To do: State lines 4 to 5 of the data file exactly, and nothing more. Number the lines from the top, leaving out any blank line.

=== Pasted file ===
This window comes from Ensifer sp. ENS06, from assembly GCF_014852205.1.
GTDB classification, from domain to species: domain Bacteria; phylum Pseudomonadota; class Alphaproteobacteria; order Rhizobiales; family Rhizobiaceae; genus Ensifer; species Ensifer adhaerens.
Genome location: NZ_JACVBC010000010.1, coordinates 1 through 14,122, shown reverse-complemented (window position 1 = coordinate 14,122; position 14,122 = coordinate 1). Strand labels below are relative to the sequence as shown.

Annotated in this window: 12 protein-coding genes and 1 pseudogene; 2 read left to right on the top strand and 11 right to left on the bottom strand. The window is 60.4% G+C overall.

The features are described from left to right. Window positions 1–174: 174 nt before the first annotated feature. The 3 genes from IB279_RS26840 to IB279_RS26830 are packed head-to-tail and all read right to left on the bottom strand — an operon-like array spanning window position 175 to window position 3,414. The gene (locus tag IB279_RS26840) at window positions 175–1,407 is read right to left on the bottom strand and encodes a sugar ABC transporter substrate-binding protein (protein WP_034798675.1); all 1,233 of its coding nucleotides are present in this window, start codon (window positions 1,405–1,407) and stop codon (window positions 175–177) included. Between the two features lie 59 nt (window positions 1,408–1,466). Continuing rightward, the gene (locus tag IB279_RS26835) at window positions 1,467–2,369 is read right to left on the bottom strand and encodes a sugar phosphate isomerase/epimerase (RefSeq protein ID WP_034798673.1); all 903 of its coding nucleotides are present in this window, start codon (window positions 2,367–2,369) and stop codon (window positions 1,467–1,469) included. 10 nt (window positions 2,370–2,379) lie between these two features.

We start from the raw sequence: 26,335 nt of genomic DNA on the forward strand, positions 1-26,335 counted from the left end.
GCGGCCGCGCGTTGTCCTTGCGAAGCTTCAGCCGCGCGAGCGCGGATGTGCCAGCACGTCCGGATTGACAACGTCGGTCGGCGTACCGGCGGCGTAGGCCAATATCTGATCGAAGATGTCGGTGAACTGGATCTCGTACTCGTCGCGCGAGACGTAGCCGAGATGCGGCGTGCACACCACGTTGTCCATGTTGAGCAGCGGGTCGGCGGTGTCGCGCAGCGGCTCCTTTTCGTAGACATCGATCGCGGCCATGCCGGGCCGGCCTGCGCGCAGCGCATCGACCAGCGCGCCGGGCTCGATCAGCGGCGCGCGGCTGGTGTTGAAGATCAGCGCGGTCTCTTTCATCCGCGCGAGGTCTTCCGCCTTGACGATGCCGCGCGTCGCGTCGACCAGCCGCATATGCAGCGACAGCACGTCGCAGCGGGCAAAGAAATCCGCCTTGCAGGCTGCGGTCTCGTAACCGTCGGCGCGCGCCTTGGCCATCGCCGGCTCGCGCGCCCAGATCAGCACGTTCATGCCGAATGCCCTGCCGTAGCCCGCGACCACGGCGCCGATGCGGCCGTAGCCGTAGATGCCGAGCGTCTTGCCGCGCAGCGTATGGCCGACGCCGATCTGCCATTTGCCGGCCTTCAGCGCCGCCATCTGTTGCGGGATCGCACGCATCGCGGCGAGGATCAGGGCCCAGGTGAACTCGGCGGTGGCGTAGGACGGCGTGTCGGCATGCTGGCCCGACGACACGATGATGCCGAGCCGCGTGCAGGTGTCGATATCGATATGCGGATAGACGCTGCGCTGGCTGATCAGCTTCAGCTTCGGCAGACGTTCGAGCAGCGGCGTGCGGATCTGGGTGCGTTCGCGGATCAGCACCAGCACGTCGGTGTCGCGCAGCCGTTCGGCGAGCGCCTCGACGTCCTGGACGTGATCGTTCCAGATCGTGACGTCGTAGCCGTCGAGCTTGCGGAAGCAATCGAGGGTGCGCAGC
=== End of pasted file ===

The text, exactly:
Annotated in this window: 12 protein-coding genes and 1 pseudogene; 2 read left to right on the top strand and 11 right to left on the bottom strand. The window is 60.4% G+C overall.

The features are described from left to right. Window positions 1–174: 174 nt before the first annotated feature. The 3 genes from IB279_RS26840 to IB279_RS26830 are packed head-to-tail and all read right to left on the bottom strand — an operon-like array spanning window position 175 to window position 3,414. The gene (locus tag IB279_RS26840) at window positions 175–1,407 is read right to left on the bottom strand and encodes a sugar ABC transporter substrate-binding protein (protein WP_034798675.1); all 1,233 of its coding nucleotides are present in this window, start codon (window positions 1,405–1,407) and stop codon (window positions 175–177) included. Between the two features lie 59 nt (window positions 1,408–1,466). Continuing rightward, the gene (locus tag IB279_RS26835) at window positions 1,467–2,369 is read right to left on the bottom strand and encodes a sugar phosphate isomerase/epimerase (RefSeq protein ID WP_034798673.1); all 903 of its coding nucleotides are present in this window, start codon (window positions 2,367–2,369) and stop codon (window positions 1,467–1,469) included. 10 nt (window positions 2,370–2,379) lie between these two features.